Not applicable for this jurisdiction.
Mask works / topographies
Remedies for infringement
The available remedies for infringement are an injunction to stop the infringing activities and either damages or an account of profits.
If the defendant's act was an innocent infringement (that is, they were not aware, and had no reasonable grounds for suspecting, that their act constituted an infringement), the plaintiff is not entitled to any damages against the defendant. In such circumstances the plaintiff is, however, entitled to an account of profits.
Additional damages may also be awarded on the same basis as additional damages for infringement of copyright under the Copyright Act 1968.
Civil remedies for infringement include:
- Cessation of infringement (preliminary or permanent injunction)
- Claim for elimination of the circumstances constituting the infringement, including the destruction of infringing copies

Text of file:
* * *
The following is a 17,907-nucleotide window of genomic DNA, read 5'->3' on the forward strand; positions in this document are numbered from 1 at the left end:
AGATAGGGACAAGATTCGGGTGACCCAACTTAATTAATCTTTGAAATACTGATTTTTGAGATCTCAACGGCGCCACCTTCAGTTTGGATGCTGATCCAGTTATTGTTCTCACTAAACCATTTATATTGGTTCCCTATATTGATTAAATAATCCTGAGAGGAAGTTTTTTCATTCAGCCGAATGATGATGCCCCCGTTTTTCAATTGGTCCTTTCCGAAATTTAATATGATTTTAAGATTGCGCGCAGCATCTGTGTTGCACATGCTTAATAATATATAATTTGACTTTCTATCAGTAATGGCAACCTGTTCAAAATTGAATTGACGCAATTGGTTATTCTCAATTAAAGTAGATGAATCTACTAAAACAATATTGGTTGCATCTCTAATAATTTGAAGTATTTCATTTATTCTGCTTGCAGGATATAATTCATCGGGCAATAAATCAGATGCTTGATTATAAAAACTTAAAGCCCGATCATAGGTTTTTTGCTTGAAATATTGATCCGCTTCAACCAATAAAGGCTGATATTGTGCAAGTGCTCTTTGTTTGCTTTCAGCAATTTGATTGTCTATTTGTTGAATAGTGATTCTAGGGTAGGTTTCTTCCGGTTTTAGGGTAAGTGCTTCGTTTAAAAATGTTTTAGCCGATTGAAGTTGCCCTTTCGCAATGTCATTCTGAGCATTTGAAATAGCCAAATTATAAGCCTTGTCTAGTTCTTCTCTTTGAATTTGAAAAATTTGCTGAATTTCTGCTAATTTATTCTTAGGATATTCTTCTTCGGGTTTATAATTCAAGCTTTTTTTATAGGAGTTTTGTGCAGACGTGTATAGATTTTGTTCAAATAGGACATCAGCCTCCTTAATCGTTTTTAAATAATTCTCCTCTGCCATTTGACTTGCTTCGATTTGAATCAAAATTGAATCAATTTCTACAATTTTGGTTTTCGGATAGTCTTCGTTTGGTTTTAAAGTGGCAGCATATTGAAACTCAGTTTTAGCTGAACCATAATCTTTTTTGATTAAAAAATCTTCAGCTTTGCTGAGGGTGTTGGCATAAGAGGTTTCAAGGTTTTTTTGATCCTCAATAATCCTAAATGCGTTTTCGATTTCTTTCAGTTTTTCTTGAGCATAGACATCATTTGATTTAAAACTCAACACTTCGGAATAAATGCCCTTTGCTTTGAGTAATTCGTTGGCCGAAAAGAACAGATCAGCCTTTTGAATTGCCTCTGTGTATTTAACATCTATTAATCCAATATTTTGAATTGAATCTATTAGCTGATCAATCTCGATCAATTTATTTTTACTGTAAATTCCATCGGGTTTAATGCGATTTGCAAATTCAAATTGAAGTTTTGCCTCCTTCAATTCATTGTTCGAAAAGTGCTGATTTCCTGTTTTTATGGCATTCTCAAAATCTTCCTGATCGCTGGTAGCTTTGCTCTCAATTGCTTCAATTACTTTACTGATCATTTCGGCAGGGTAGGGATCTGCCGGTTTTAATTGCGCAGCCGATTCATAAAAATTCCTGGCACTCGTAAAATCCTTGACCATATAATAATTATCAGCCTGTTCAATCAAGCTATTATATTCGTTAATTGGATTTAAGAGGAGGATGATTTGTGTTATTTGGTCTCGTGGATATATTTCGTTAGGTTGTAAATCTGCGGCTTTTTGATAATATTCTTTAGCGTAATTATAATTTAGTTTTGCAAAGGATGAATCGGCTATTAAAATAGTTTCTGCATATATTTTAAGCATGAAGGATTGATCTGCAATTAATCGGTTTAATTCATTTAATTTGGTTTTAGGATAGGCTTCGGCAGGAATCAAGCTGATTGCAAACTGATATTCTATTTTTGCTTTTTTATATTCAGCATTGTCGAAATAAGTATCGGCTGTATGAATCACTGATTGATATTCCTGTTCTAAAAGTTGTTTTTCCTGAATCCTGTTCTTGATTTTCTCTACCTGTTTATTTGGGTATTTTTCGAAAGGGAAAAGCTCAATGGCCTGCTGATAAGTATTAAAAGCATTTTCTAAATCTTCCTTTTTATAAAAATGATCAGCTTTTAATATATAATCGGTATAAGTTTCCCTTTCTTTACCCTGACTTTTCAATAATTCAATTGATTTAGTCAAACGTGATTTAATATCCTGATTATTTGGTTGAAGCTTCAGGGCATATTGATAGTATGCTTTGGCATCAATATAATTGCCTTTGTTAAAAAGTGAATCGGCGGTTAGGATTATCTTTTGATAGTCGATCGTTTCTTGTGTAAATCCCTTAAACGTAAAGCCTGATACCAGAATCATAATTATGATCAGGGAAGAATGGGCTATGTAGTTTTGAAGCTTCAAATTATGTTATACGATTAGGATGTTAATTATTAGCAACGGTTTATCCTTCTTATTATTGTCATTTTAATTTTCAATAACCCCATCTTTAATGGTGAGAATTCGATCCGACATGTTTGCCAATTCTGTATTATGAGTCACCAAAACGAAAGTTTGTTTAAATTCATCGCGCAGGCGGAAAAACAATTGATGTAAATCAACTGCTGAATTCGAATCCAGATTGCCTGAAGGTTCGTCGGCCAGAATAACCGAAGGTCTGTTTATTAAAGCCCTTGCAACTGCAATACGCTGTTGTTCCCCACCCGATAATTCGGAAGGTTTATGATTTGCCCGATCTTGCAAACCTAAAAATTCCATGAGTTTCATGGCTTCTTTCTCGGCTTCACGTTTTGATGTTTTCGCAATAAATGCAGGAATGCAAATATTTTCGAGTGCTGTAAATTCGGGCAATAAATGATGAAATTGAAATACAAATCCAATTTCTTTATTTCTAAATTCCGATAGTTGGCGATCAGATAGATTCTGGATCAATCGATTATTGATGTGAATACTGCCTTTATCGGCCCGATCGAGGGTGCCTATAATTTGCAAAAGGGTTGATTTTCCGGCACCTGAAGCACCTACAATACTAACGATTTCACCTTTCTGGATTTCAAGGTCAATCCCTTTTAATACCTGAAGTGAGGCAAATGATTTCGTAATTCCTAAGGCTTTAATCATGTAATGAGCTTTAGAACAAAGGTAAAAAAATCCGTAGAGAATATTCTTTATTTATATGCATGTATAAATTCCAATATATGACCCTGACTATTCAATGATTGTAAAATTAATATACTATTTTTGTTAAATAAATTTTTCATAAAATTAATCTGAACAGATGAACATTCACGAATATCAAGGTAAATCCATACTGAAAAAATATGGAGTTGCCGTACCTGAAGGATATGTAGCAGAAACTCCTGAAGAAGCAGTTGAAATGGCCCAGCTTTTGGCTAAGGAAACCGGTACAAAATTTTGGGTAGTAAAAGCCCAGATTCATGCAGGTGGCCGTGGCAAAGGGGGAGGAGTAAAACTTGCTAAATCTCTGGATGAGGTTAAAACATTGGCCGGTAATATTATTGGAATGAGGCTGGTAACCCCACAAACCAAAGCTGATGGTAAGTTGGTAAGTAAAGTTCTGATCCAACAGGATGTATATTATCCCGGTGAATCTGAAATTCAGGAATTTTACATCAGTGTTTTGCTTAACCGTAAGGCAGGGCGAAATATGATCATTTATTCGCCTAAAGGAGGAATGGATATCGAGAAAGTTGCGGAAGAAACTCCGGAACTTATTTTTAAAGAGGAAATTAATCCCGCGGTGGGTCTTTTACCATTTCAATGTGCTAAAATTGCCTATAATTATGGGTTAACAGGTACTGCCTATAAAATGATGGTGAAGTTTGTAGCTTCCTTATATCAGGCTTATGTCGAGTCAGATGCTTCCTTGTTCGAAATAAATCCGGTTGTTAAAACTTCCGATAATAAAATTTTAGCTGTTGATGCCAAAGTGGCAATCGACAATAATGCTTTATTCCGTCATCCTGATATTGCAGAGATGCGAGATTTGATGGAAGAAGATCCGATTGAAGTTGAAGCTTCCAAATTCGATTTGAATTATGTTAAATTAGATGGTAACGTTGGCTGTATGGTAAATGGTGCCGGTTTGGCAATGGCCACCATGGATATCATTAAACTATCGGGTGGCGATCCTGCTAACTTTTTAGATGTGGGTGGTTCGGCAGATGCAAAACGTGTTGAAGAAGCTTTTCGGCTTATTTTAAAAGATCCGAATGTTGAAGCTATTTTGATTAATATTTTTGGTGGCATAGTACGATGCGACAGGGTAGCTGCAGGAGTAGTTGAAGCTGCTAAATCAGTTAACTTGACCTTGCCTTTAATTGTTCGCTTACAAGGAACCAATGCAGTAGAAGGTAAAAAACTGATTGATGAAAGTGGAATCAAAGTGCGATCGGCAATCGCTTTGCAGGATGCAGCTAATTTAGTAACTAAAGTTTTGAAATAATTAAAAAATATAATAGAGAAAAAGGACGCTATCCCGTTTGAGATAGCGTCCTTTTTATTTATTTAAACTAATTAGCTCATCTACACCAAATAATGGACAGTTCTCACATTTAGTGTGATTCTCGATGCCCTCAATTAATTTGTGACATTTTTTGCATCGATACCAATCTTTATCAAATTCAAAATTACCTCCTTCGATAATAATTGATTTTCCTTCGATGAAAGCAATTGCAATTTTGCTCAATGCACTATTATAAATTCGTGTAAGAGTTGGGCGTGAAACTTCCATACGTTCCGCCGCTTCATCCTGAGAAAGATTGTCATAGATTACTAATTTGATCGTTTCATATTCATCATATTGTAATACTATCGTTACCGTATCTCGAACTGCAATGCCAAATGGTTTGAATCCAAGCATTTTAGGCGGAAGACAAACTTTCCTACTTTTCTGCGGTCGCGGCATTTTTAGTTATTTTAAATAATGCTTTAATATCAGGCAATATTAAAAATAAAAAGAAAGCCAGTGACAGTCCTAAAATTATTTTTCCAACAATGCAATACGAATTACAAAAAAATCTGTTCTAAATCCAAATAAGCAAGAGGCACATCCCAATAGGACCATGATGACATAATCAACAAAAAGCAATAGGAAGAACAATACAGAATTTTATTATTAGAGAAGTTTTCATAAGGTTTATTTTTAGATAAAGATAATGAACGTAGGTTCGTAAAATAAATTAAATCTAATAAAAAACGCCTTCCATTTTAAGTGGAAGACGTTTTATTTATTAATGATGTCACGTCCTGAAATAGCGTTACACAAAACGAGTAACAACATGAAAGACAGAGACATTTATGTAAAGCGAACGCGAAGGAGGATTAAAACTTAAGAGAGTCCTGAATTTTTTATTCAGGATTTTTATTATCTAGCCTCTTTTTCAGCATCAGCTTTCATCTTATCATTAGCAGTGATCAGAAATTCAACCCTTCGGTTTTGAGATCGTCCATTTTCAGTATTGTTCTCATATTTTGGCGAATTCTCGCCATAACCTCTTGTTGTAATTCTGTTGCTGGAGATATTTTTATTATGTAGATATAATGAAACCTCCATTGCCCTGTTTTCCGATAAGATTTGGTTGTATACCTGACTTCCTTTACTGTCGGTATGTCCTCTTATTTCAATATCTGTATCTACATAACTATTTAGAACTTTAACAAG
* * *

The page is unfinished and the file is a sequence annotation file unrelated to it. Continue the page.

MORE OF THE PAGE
- Rendering of account
- Publication of judgment
- Monetary relief (adequate consideration, damages and handover of profits)
Criminal remedies include:
- Monetary fine
The remedies for infringement of rights in a semiconductor product and the principle of exhaustion are similar to those applicable to copyright infringement.
Criminal remedies for infringement of mask works include: imprisonment and monetary fine.
Civil remedies for infringement of mask works include: prohibition of the infringing act, fine and damages.
Remedies can include an injunction, the payment of royalties and the recovery of damages or profits, for punitive damages, and the disposal of any infringing integrated circuit product or any article of which an infringing integrated circuit product forms a part.
A defendant is not liable for royalties, damages, profits or punitive damages in respect of any dealings with the integrated circuit product prior to the time when the defendant had actual knowledge that the product was manufactured and sold for the first time without the consent of the owner.